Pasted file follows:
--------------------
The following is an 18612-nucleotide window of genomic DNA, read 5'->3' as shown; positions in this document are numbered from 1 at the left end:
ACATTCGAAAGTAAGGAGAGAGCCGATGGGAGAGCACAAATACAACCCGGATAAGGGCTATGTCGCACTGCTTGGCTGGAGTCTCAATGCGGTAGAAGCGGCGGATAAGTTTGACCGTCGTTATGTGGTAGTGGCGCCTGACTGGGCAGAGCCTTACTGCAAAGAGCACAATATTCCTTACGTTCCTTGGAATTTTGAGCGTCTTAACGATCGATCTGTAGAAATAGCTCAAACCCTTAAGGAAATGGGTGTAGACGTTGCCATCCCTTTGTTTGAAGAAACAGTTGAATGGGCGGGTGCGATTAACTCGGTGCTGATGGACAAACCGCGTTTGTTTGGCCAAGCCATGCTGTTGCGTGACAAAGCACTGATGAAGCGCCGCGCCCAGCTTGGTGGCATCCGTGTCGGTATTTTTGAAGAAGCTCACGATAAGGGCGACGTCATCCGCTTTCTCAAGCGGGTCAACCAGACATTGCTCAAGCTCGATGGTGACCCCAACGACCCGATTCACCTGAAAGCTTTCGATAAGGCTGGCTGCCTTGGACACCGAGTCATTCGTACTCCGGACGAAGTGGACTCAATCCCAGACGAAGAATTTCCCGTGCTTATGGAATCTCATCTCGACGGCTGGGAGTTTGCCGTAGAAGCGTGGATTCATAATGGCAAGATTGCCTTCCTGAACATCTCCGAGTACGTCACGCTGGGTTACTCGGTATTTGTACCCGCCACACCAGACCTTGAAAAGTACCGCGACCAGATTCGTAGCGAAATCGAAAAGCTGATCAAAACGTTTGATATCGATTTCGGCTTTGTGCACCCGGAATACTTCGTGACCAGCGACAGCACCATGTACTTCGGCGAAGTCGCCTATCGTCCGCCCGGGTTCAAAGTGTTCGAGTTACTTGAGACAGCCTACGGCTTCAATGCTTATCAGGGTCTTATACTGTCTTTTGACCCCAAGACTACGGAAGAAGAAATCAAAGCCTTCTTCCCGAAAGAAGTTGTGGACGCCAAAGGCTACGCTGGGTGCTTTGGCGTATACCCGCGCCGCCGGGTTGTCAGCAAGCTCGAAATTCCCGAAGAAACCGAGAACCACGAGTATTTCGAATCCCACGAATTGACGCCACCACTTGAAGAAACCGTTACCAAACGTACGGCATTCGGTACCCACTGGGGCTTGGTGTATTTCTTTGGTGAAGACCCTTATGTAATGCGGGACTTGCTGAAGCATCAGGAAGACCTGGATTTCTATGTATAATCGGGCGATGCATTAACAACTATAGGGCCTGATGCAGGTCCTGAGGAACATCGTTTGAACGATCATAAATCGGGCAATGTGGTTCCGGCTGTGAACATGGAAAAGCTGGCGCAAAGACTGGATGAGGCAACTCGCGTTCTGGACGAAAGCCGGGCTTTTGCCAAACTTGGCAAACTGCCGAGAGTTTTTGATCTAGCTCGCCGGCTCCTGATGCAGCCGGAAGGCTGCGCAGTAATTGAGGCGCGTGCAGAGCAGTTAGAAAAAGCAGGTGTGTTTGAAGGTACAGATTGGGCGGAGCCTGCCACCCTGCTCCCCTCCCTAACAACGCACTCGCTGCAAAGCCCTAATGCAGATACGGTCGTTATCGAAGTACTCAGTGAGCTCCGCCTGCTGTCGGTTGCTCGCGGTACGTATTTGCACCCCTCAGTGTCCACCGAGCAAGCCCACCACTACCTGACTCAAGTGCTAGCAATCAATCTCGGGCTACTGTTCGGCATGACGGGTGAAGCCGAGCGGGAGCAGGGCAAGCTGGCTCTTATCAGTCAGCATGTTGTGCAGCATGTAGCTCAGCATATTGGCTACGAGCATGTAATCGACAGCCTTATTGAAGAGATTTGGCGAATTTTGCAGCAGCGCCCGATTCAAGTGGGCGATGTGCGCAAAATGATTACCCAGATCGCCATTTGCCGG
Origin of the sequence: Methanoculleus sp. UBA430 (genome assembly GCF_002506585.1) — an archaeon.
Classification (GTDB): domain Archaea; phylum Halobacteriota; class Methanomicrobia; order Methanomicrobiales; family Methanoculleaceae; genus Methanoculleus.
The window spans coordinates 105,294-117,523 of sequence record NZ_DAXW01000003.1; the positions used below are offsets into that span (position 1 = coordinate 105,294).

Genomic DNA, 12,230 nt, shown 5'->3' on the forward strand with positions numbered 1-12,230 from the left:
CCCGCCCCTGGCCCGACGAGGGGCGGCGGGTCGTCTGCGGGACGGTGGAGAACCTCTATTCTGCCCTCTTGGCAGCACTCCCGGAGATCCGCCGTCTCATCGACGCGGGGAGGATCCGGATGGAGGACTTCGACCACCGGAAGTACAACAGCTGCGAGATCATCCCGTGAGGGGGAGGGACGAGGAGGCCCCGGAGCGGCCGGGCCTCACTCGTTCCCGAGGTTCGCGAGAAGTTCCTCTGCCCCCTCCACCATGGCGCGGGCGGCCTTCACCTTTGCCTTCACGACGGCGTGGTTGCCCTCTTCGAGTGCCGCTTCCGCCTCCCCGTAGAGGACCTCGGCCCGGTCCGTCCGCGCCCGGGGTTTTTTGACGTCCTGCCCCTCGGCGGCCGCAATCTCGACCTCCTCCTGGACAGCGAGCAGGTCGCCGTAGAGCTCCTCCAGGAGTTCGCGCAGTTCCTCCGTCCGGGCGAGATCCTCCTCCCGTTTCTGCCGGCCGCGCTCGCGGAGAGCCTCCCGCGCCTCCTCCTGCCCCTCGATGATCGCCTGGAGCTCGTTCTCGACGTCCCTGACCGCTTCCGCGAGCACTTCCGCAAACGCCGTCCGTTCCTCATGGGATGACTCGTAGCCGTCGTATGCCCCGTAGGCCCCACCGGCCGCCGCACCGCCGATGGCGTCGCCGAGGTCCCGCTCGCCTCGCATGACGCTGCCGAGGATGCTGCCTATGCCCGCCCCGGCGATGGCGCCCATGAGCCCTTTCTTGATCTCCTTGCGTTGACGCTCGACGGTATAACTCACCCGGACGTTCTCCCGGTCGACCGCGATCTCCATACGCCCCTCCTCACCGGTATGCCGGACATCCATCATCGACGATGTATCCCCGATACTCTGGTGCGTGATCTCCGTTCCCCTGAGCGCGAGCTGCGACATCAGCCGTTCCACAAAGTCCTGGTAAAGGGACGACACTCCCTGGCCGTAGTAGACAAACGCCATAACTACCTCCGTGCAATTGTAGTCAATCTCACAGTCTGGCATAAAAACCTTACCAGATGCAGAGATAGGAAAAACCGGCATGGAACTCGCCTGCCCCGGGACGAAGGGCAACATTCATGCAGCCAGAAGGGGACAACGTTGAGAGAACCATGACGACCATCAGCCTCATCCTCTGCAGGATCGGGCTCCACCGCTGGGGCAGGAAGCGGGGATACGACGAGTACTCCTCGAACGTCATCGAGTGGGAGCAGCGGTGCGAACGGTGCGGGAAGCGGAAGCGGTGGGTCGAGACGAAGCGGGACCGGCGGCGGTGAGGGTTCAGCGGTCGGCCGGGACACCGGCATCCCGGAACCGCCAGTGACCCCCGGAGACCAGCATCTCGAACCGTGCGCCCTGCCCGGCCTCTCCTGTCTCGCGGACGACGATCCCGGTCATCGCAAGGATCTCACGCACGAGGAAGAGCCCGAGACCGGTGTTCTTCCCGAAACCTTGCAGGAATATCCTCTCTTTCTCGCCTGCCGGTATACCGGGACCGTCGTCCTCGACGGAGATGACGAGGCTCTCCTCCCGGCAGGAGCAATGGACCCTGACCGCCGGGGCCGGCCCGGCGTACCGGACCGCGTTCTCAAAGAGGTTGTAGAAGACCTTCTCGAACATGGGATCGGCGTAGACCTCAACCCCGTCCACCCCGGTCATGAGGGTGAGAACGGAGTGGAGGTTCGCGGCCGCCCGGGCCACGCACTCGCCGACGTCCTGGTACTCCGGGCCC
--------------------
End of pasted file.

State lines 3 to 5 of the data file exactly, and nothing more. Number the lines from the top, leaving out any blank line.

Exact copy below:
Origin of the sequence: Methanoculleus sp. UBA430 (genome assembly GCF_002506585.1) — an archaeon.
Classification (GTDB): domain Archaea; phylum Halobacteriota; class Methanomicrobia; order Methanomicrobiales; family Methanoculleaceae; genus Methanoculleus.
The window spans coordinates 105,294-117,523 of sequence record NZ_DAXW01000003.1; the positions used below are offsets into that span (position 1 = coordinate 105,294).